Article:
The “Big Lie”
Lie: An untruthful assertion. The speaker intends to cause belief in the truth of a statement that the speaker believes to be false. Hence, a lie involves an intention to deceive. The speaker also implicitly assures or promises the hearer that the statement that is made is true – Stanford Encyclopedia of Philosophy
Big: Of considerable size, extent, or intensity; of considerable importance or seriousness – Oxford Languages
Donald Trump is a serial liar and is the architect of “The Big Lie.”
I do not qualify this statement, made as a long-time journalist and journalism ethics professor and with full knowledge that the statement carries ethical implications.
My readers will not be surprised by this, of course. I have called Donald Trump a liar many, many times. But whether Trump is a liar and whether the term “Big Lie” is journalistically appropriate has been the subject of some debate within FāVS this week following the posting of this column, though not as much debate as you might expect.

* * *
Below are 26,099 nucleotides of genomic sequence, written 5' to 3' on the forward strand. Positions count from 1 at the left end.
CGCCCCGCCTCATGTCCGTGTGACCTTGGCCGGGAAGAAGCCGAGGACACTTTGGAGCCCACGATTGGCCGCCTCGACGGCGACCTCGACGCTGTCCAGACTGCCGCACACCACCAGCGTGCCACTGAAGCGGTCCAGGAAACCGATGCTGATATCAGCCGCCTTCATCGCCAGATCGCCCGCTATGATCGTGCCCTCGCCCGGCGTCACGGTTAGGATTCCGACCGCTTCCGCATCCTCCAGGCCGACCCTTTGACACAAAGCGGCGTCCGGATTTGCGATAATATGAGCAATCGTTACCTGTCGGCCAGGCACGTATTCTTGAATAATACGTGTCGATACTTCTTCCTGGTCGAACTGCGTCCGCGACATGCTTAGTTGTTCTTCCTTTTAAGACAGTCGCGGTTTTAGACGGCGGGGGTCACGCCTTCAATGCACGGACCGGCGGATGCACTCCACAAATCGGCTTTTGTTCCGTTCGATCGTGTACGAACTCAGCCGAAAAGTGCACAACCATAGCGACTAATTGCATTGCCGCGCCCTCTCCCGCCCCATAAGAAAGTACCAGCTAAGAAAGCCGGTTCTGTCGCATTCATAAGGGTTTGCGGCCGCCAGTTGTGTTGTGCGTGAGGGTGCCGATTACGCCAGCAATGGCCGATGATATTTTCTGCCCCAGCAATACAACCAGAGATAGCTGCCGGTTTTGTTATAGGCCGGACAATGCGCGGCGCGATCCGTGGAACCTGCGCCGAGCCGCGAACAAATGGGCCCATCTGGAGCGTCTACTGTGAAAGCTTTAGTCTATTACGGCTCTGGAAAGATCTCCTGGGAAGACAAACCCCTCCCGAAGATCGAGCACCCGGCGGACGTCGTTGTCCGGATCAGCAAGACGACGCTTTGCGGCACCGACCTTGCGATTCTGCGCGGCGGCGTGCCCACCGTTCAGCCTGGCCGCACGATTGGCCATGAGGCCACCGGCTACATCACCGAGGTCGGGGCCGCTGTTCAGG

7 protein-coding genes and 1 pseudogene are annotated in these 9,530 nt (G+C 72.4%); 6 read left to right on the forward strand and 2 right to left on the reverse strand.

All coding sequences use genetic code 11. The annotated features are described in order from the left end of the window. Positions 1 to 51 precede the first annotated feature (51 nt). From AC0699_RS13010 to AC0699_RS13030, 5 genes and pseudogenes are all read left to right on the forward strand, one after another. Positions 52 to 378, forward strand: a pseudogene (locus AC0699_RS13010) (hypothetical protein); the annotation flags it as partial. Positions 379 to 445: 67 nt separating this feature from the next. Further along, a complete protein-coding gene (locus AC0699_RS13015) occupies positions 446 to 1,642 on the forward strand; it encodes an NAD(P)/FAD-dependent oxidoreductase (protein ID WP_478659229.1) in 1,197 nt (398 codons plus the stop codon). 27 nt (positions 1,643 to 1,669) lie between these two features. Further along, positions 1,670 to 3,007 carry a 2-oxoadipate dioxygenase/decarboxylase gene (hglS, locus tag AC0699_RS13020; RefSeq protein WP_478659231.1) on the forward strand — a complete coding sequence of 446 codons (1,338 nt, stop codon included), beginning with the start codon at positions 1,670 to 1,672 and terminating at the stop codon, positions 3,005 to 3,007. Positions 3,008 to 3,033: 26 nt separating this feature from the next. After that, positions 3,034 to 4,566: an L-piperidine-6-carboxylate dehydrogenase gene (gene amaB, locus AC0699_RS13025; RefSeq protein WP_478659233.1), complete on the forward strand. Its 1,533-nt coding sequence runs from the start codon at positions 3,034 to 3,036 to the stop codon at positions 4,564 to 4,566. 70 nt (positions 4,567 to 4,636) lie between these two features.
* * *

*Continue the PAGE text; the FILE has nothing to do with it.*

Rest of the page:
First, is Donald Trump a liar. As The Washington Post’s Fact Checker has noted for several years, Trump is guilty of thousands – that is right, thousands – of misstatements since he emerged as a political candidate in 2015. Not all misstatements are lies. Some of Trump’s gaffes are simply the result of political exaggeration, simple or even willful ignorance. and fantastical thinking. But he also has lied.
Consider his repeated assertions that former President Obama is not an America citizen and so not eligible for the presidency. Trump knew that assertion was false, knew it for years but repeated the claim for his own political advantage. And that is just one lie.